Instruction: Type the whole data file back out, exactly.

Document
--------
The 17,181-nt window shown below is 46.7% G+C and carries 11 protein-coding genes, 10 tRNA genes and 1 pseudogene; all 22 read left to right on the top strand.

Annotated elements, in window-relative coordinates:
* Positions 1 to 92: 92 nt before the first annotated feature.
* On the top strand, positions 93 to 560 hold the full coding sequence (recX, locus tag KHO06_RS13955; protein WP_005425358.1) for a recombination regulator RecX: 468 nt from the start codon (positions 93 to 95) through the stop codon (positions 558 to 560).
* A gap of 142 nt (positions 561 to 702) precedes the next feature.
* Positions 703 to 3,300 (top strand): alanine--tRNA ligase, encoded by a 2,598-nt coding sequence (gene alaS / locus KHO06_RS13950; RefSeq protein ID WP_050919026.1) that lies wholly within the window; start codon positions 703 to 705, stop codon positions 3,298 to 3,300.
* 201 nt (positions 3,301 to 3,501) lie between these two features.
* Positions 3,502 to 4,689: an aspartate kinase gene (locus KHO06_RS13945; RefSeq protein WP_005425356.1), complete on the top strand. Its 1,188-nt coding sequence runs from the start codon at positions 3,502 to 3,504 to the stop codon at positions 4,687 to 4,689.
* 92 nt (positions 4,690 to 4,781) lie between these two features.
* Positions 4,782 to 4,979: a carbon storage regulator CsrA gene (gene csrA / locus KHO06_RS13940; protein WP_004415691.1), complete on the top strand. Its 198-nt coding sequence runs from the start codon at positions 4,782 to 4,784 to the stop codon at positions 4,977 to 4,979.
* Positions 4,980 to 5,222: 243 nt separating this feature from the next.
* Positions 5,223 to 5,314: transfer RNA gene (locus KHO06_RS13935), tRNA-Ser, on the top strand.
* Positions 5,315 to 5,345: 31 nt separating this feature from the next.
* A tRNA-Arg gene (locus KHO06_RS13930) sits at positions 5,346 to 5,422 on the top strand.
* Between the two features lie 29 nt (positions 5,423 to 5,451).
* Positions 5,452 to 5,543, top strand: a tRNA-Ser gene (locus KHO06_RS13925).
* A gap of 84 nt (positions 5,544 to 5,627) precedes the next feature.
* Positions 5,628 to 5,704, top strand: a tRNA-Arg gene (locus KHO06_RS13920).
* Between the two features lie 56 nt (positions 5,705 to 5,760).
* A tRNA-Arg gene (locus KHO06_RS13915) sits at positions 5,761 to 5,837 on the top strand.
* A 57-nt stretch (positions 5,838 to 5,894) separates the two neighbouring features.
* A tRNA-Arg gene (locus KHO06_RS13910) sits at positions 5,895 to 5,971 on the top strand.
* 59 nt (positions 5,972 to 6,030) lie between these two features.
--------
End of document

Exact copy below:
The 17,181-nt window shown below is 46.7% G+C and carries 11 protein-coding genes, 10 tRNA genes and 1 pseudogene; all 22 read left to right on the top strand.

Annotated elements, in window-relative coordinates:
* Positions 1 to 92: 92 nt before the first annotated feature.
* On the top strand, positions 93 to 560 hold the full coding sequence (recX, locus tag KHO06_RS13955; protein WP_005425358.1) for a recombination regulator RecX: 468 nt from the start codon (positions 93 to 95) through the stop codon (positions 558 to 560).
* A gap of 142 nt (positions 561 to 702) precedes the next feature.
* Positions 703 to 3,300 (top strand): alanine--tRNA ligase, encoded by a 2,598-nt coding sequence (gene alaS / locus KHO06_RS13950; RefSeq protein ID WP_050919026.1) that lies wholly within the window; start codon positions 703 to 705, stop codon positions 3,298 to 3,300.
* 201 nt (positions 3,301 to 3,501) lie between these two features.
* Positions 3,502 to 4,689: an aspartate kinase gene (locus KHO06_RS13945; RefSeq protein WP_005425356.1), complete on the top strand. Its 1,188-nt coding sequence runs from the start codon at positions 3,502 to 3,504 to the stop codon at positions 4,687 to 4,689.
* 92 nt (positions 4,690 to 4,781) lie between these two features.
* Positions 4,782 to 4,979: a carbon storage regulator CsrA gene (gene csrA / locus KHO06_RS13940; protein WP_004415691.1), complete on the top strand. Its 198-nt coding sequence runs from the start codon at positions 4,782 to 4,784 to the stop codon at positions 4,977 to 4,979.
* Positions 4,980 to 5,222: 243 nt separating this feature from the next.
* Positions 5,223 to 5,314: transfer RNA gene (locus KHO06_RS13935), tRNA-Ser, on the top strand.
* Positions 5,315 to 5,345: 31 nt separating this feature from the next.
* A tRNA-Arg gene (locus KHO06_RS13930) sits at positions 5,346 to 5,422 on the top strand.
* Between the two features lie 29 nt (positions 5,423 to 5,451).
* Positions 5,452 to 5,543, top strand: a tRNA-Ser gene (locus KHO06_RS13925).
* A gap of 84 nt (positions 5,544 to 5,627) precedes the next feature.
* Positions 5,628 to 5,704, top strand: a tRNA-Arg gene (locus KHO06_RS13920).
* Between the two features lie 56 nt (positions 5,705 to 5,760).
* A tRNA-Arg gene (locus KHO06_RS13915) sits at positions 5,761 to 5,837 on the top strand.
* A 57-nt stretch (positions 5,838 to 5,894) separates the two neighbouring features.
* A tRNA-Arg gene (locus KHO06_RS13910) sits at positions 5,895 to 5,971 on the top strand.
* 59 nt (positions 5,972 to 6,030) lie between these two features.